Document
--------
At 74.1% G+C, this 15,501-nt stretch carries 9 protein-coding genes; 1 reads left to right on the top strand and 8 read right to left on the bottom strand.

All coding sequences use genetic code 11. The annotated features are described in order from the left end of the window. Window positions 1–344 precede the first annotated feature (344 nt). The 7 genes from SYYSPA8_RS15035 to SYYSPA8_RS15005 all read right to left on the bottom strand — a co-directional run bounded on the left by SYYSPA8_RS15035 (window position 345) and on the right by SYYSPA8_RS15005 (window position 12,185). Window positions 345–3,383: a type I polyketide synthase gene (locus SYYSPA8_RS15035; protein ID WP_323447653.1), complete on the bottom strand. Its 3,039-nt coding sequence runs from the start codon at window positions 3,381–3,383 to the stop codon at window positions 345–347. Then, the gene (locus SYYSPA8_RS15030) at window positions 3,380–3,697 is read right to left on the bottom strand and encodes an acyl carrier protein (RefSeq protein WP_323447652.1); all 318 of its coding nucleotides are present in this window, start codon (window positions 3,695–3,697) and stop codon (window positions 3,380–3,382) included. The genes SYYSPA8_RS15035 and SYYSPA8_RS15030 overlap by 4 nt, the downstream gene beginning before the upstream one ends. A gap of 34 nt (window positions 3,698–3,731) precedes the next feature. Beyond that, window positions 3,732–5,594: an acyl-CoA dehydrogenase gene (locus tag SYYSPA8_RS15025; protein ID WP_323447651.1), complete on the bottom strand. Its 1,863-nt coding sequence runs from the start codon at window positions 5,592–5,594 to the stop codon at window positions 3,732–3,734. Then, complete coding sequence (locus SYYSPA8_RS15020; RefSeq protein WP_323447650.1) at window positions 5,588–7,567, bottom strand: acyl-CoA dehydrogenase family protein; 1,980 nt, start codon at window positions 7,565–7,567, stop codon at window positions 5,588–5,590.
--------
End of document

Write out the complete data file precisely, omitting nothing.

At 74.1% G+C, this 15,501-nt stretch carries 9 protein-coding genes; 1 reads left to right on the top strand and 8 read right to left on the bottom strand.

All coding sequences use genetic code 11. The annotated features are described in order from the left end of the window. Window positions 1–344 precede the first annotated feature (344 nt). The 7 genes from SYYSPA8_RS15035 to SYYSPA8_RS15005 all read right to left on the bottom strand — a co-directional run bounded on the left by SYYSPA8_RS15035 (window position 345) and on the right by SYYSPA8_RS15005 (window position 12,185). Window positions 345–3,383: a type I polyketide synthase gene (locus SYYSPA8_RS15035; protein ID WP_323447653.1), complete on the bottom strand. Its 3,039-nt coding sequence runs from the start codon at window positions 3,381–3,383 to the stop codon at window positions 345–347. Then, the gene (locus SYYSPA8_RS15030) at window positions 3,380–3,697 is read right to left on the bottom strand and encodes an acyl carrier protein (RefSeq protein WP_323447652.1); all 318 of its coding nucleotides are present in this window, start codon (window positions 3,695–3,697) and stop codon (window positions 3,380–3,382) included. The genes SYYSPA8_RS15035 and SYYSPA8_RS15030 overlap by 4 nt, the downstream gene beginning before the upstream one ends. A gap of 34 nt (window positions 3,698–3,731) precedes the next feature. Beyond that, window positions 3,732–5,594: an acyl-CoA dehydrogenase gene (locus tag SYYSPA8_RS15025; protein ID WP_323447651.1), complete on the bottom strand. Its 1,863-nt coding sequence runs from the start codon at window positions 5,592–5,594 to the stop codon at window positions 3,732–3,734. Then, complete coding sequence (locus SYYSPA8_RS15020; RefSeq protein WP_323447650.1) at window positions 5,588–7,567, bottom strand: acyl-CoA dehydrogenase family protein; 1,980 nt, start codon at window positions 7,565–7,567, stop codon at window positions 5,588–5,590.